Will Cyril step up to the presidential plate?

2012-04-21 16:05

Businessman Cyril Ramaphosa’s name has been punted as a possible future successor to President Jacob Zuma by both Zuma’s supporters and those who want to see change ahead of the ANC’s national elective conference in Mangaung in December.

Ramaphosa has been among one of the most popular leaders in the party for the past two decades, and he has previously served as its secretary-general. He was also punted as a successor to former president Nelson Mandela, but was pipped to the post by Thabo Mbeki.

Ramaphosa was recently thrust into the political spotlight again because he heads the ANC’s national disciplinary committee of appeal. He is expected to rule on ANC Youth League leader Julius Malema’s appeal against his expulsion soon.

While this is an opportunity for Ramaphosa to assert his political seniority and wisdom, Malema’s supporters have accused him of quietly campaigning for the top position because his rulings haven’t been more lenient.

Does Ramaphosa have ambitions of becoming president now, and what are his chances? University of Cape Town political analyst Anthony Butler, who authored the biography “Cyril Ramaphosa”, answered a few of City Press’s questions on the businessman.

Do you think Ramaphosa has presidential ambitions? Has he ever had them?

Like many political leaders in their early years, Ramaphosa decided that he would one day be president before he was even 16 or 17 years old. In his twenties, he continued to joke about what he would do when he was president. Later on, he actually had good reason to believe he might be the successor to Nelson Mandela. It is difficult to believe that he has put such ambitions behind him.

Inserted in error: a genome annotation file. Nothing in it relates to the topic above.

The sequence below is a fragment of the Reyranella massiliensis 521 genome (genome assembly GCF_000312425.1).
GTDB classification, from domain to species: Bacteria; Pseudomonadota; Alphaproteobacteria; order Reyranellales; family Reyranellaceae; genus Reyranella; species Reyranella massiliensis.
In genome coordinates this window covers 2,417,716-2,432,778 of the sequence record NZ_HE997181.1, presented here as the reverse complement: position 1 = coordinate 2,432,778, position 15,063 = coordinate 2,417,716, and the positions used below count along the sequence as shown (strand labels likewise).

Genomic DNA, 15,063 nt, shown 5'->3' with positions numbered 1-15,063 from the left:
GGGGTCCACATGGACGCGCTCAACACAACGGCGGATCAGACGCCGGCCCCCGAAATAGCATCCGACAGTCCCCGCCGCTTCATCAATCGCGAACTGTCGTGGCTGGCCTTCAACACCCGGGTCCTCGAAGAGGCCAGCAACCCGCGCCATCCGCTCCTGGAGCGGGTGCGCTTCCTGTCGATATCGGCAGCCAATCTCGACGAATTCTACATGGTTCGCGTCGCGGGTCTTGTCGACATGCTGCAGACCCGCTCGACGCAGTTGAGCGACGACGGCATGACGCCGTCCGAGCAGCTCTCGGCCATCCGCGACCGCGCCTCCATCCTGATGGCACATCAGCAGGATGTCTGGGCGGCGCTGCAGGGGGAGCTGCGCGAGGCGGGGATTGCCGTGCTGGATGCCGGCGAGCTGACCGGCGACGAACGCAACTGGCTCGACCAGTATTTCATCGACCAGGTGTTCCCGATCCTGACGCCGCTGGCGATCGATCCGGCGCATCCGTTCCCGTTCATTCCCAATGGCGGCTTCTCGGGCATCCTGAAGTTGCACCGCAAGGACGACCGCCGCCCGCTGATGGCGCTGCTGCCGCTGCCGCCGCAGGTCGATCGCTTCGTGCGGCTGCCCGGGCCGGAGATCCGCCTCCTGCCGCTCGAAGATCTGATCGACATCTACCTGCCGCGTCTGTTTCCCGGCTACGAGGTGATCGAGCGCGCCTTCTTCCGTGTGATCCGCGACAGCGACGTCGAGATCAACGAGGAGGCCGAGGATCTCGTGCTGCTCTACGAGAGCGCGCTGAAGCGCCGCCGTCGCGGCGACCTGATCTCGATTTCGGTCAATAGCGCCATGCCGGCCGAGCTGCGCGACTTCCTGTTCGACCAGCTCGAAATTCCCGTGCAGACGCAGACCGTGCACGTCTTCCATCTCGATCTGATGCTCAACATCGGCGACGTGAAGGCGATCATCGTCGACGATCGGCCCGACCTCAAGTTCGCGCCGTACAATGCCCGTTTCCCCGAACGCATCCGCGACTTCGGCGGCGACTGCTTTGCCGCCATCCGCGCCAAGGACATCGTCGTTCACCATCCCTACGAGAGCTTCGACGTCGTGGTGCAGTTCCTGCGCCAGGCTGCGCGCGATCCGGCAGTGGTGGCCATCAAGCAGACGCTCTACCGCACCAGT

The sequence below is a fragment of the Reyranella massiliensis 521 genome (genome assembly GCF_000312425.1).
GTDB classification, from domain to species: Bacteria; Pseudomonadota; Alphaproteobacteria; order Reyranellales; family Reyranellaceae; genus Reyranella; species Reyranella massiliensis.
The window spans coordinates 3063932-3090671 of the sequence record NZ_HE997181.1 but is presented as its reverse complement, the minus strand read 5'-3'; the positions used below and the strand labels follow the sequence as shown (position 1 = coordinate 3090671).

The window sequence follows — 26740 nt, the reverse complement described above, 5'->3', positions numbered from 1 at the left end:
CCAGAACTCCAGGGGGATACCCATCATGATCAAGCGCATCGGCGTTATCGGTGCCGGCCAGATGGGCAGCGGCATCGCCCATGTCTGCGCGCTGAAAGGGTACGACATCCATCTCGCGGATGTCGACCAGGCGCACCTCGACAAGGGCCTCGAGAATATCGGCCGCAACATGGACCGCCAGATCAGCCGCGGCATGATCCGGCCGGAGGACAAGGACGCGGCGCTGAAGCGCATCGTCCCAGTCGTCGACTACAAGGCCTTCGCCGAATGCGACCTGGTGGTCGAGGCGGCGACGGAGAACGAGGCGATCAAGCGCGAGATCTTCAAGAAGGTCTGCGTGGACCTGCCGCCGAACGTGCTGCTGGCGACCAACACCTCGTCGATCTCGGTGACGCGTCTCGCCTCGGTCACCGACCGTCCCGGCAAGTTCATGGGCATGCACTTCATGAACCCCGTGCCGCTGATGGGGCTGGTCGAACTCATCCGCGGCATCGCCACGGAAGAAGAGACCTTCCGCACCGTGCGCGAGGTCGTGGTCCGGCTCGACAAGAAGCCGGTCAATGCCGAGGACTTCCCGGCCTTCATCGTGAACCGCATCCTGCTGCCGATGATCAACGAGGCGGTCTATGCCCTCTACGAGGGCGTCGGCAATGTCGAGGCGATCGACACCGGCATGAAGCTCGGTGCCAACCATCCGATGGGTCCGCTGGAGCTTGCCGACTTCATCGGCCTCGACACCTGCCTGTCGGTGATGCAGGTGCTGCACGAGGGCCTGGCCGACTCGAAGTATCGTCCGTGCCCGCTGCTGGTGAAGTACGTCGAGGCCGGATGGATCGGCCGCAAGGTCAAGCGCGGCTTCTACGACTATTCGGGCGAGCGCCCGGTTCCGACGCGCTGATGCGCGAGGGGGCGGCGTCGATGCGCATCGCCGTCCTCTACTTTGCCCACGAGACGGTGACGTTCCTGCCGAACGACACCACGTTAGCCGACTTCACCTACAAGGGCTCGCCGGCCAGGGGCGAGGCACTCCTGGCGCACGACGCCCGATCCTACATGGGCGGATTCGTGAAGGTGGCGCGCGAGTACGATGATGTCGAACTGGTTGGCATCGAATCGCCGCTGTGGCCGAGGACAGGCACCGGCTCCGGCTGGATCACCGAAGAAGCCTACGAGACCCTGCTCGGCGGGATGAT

Do you think he would make himself available for election as president?
It is difficult but not impossible to see circumstances in which Ramaphosa might compete for the ANC presidency this year. Kgalema Motlanthe is currently a more likely compromise candidate for anti-Zuma campaigners – and he is acceptable to other factions because he would probably serve only one term.

At least one lobby group from Limpopo has nominated Ramaphosa to become deputy president with Zuma as president. What conditions could Ramaphosa possibly attach to a nomination for one of the two ANC top spots?
It is impossible to attach such conditions and to ensure that they are respected. However, Ramaphosa might seek to be an activist deputy, rather in the manner of then deputy president Thabo Mbeki in the later years of Mandela’s presidency.

Ramaphosa is a more convincing executive leader than Zuma or Motlanthe and this is widely recognised in the ANC. One attraction of the deputy presidency is that it might place Ramaphosa in an advantageous position in 2017 when the ANC would almost certainly elect a new president.

Which leaders does Ramaphosa consider allies to team up with if he were to decide to put in a bid for president?
Ramaphosa has not attempted to build factional alliances in the manner Tokyo Sexwale has done. He does not have permanent allies. He would attempt to tap the rational centre of the ANC while drawing on his trade union background. Despite his business success, his strength is probably greatest in the union movement.

Which leaders do you reckon Ramaphosa is unlikely to team up with for a presidential or deputy presidential bid?
Ramaphosa has certain rivals who are the same age as him – notably Sexwale and Mathews Phosa. Although they might work with one another, they might equally confront difficulties in working for one another.

In terms of his businesses, is Ramaphosa in a position to let them go or put them on ice should he be nominated for a top position?

Sexwale has shown that this can be accomplished with relative ease. He could resign from his directorships and place his shares in a blind trust. Sexwale’s business career, however, had become stagnant. Ramaphosa’s businesses, by contrast, have recently performed extremely well, and they are maturing and diversifying in interesting ways. 

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